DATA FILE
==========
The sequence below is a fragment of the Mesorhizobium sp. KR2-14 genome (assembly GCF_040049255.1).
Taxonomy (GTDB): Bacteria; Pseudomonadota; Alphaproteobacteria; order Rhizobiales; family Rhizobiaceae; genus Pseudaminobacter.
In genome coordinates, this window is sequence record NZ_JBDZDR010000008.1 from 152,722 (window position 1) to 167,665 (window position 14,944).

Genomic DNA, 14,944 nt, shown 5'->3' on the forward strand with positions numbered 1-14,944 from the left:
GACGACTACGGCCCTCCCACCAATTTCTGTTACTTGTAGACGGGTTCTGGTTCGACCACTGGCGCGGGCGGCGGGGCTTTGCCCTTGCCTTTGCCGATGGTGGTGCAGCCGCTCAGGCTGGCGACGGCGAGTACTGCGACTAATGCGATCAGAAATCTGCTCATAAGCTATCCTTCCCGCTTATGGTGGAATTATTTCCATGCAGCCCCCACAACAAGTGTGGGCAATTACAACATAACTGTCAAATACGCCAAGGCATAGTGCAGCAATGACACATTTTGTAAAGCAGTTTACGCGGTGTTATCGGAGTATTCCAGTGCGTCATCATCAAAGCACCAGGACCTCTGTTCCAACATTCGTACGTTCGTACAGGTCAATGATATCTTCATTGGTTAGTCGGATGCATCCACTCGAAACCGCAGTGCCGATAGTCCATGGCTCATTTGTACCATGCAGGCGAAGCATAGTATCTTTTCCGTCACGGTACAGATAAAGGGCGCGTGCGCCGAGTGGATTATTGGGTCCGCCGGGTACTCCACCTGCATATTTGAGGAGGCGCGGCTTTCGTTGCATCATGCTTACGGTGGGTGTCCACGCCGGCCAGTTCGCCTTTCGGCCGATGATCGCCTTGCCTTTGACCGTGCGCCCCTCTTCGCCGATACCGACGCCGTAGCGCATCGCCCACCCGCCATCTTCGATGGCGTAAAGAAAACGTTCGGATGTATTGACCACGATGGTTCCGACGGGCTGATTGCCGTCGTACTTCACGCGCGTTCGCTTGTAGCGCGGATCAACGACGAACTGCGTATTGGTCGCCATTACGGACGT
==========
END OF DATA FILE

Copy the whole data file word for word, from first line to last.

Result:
The sequence below is a fragment of the Mesorhizobium sp. KR2-14 genome (assembly GCF_040049255.1).
Taxonomy (GTDB): Bacteria; Pseudomonadota; Alphaproteobacteria; order Rhizobiales; family Rhizobiaceae; genus Pseudaminobacter.
In genome coordinates, this window is sequence record NZ_JBDZDR010000008.1 from 152,722 (window position 1) to 167,665 (window position 14,944).

Genomic DNA, 14,944 nt, shown 5'->3' on the forward strand with positions numbered 1-14,944 from the left:
GACGACTACGGCCCTCCCACCAATTTCTGTTACTTGTAGACGGGTTCTGGTTCGACCACTGGCGCGGGCGGCGGGGCTTTGCCCTTGCCTTTGCCGATGGTGGTGCAGCCGCTCAGGCTGGCGACGGCGAGTACTGCGACTAATGCGATCAGAAATCTGCTCATAAGCTATCCTTCCCGCTTATGGTGGAATTATTTCCATGCAGCCCCCACAACAAGTGTGGGCAATTACAACATAACTGTCAAATACGCCAAGGCATAGTGCAGCAATGACACATTTTGTAAAGCAGTTTACGCGGTGTTATCGGAGTATTCCAGTGCGTCATCATCAAAGCACCAGGACCTCTGTTCCAACATTCGTACGTTCGTACAGGTCAATGATATCTTCATTGGTTAGTCGGATGCATCCACTCGAAACCGCAGTGCCGATAGTCCATGGCTCATTTGTACCATGCAGGCGAAGCATAGTATCTTTTCCGTCACGGTACAGATAAAGGGCGCGTGCGCCGAGTGGATTATTGGGTCCGCCGGGTACTCCACCTGCATATTTGAGGAGGCGCGGCTTTCGTTGCATCATGCTTACGGTGGGTGTCCACGCCGGCCAGTTCGCCTTTCGGCCGATGATCGCCTTGCCTTTGACCGTGCGCCCCTCTTCGCCGATACCGACGCCGTAGCGCATCGCCCACCCGCCATCTTCGATGGCGTAAAGAAAACGTTCGGATGTATTGACCACGATGGTTCCGACGGGCTGATTGCCGTCGTACTTCACGCGCGTTCGCTTGTAGCGCGGATCAACGACGAACTGCGTATTGGTCGCCATTACGGACGT